Sunday, 10 October 2010
Dorothy could emit, at any hour of the day or night, a waterfall of debutante chatter (...) 'I'm desperately well, thanks, how are you?' (...) It was some time before she was to put her head round Jane's door and announce, 'Filthy luck. I'm preggers. Come to the wedding.'
(Muriel Spark, 'The Girls of Slender Means')
Writing a historical novel is a great excuse for re-reading old favourites - in this case, The Girls of Slender Means and any Graham Greene novels that feature raids and rationing. The downside: why would anyone want to write another 1940s novel set in London after reading Spark and Greene? They've said it all, and so well.
The awful thing about a raid is that it goes on: your own private disaster may happen early, but the raid doesn't stop. They were machine-gunning the flares: two broke with a sound like cracking plates and the third came to earth in Russell Square; the darkness came coldly and comfortingly back again.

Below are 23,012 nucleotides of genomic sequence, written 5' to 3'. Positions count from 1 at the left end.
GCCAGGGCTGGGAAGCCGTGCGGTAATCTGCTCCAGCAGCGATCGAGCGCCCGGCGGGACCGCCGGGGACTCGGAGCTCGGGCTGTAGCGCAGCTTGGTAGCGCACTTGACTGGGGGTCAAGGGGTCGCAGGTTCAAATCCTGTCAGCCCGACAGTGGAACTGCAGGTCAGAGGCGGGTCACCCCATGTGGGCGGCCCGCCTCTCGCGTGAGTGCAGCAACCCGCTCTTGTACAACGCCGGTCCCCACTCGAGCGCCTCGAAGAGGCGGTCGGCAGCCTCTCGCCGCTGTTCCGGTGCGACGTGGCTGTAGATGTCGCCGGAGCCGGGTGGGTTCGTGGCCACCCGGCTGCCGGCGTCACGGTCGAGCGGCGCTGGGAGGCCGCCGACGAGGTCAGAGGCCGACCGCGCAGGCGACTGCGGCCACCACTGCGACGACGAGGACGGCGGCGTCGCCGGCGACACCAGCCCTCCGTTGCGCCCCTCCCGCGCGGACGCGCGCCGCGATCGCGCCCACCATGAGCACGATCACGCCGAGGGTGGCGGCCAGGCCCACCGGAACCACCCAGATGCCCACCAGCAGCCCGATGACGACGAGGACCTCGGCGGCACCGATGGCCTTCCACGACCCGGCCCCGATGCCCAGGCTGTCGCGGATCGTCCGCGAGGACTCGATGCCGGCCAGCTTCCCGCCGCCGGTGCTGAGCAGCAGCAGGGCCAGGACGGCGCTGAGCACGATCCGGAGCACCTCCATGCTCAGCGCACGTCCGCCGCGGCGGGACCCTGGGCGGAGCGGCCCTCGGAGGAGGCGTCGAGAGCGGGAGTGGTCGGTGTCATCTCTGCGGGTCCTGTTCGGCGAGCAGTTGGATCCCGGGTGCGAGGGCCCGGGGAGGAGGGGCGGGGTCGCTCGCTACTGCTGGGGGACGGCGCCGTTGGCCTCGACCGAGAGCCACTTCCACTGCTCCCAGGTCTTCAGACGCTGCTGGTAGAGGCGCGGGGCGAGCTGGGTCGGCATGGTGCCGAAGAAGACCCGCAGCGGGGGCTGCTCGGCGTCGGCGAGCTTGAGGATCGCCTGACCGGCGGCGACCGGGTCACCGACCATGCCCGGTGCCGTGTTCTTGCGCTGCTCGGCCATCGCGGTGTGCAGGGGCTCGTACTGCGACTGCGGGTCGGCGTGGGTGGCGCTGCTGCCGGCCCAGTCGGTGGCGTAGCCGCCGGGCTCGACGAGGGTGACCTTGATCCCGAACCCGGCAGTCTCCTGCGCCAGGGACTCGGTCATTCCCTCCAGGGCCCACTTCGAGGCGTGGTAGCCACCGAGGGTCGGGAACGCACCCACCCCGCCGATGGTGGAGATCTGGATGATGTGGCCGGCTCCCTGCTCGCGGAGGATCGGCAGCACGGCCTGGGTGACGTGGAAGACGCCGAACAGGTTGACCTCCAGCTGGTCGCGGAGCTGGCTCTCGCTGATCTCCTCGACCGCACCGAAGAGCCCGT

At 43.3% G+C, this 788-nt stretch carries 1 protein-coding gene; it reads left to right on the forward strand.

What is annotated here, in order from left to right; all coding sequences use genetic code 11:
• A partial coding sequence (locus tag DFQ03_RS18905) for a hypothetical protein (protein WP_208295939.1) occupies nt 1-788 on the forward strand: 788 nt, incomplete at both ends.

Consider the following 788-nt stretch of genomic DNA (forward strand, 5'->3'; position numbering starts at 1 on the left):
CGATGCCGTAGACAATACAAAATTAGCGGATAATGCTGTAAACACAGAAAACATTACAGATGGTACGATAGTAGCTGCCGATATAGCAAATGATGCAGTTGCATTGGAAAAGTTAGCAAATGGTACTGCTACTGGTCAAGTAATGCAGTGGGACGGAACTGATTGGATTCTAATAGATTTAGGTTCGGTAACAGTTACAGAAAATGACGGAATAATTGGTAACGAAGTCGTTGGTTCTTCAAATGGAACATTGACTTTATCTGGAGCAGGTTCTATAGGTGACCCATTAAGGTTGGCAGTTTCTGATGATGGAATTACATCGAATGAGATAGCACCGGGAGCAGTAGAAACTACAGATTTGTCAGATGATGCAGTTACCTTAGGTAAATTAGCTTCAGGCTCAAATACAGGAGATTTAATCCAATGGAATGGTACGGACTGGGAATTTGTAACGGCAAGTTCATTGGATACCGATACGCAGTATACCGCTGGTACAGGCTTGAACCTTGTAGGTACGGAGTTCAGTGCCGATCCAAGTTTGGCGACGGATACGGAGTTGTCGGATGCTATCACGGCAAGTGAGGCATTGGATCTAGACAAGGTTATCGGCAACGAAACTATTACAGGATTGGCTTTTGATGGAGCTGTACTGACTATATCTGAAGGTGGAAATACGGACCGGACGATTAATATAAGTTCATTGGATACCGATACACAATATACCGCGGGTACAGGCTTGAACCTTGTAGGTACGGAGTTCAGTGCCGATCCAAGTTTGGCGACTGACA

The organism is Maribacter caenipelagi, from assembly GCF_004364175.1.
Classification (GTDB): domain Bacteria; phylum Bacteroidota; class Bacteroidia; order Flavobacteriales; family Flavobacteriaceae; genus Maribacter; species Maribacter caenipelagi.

(Graham Greene, 'The Ministry of Fear')**
Hmm. Well, neither Greene nor Spark wrote about conscientious objectors, so I can always tell myself I'm filling a gap in the market.
**(Incidentally, Greene writes about this feeling in at least two books, The Ministry of Fear and The End of the Affair. Norman Mailer describes a similar moment in The Naked and The Dead. There is that sense of outrage and incomprehension that the raid - or battle - simply goes on even after the protagonist has been hit. To those who experience it, the feeling is often worse than the moment of terror itself. The human mind somehow expects stress and tension to be followed by reprieve, and finds it absolutely unbearable when this doesn't happen. It's almost as if our minds were built to cope only with a typical narrative arc: ie Hansel and Gretel escape from the witch's hut and are safe... rather than stumbling across another witch, and another, and another.)